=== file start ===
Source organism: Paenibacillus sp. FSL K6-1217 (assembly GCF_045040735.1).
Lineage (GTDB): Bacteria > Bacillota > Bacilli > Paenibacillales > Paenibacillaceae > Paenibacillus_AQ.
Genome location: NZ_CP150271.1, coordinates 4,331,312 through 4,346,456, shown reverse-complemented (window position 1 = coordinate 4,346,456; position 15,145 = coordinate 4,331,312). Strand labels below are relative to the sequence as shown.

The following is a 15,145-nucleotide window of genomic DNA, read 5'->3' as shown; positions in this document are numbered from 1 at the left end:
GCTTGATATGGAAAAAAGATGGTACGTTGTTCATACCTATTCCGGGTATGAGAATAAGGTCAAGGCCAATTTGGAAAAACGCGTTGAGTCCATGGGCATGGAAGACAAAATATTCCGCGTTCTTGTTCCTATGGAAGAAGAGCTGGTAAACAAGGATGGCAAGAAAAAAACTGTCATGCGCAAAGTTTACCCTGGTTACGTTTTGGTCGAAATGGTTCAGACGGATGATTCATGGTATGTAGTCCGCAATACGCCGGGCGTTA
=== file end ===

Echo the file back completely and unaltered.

Source organism: Paenibacillus sp. FSL K6-1217 (assembly GCF_045040735.1).
Lineage (GTDB): Bacteria > Bacillota > Bacilli > Paenibacillales > Paenibacillaceae > Paenibacillus_AQ.
Genome location: NZ_CP150271.1, coordinates 4,331,312 through 4,346,456, shown reverse-complemented (window position 1 = coordinate 4,346,456; position 15,145 = coordinate 4,331,312). Strand labels below are relative to the sequence as shown.

The following is a 15,145-nucleotide window of genomic DNA, read 5'->3' as shown; positions in this document are numbered from 1 at the left end:
GCTTGATATGGAAAAAAGATGGTACGTTGTTCATACCTATTCCGGGTATGAGAATAAGGTCAAGGCCAATTTGGAAAAACGCGTTGAGTCCATGGGCATGGAAGACAAAATATTCCGCGTTCTTGTTCCTATGGAAGAAGAGCTGGTAAACAAGGATGGCAAGAAAAAAACTGTCATGCGCAAAGTTTACCCTGGTTACGTTTTGGTCGAAATGGTTCAGACGGATGATTCATGGTATGTAGTCCGCAATACGCCGGGCGTTA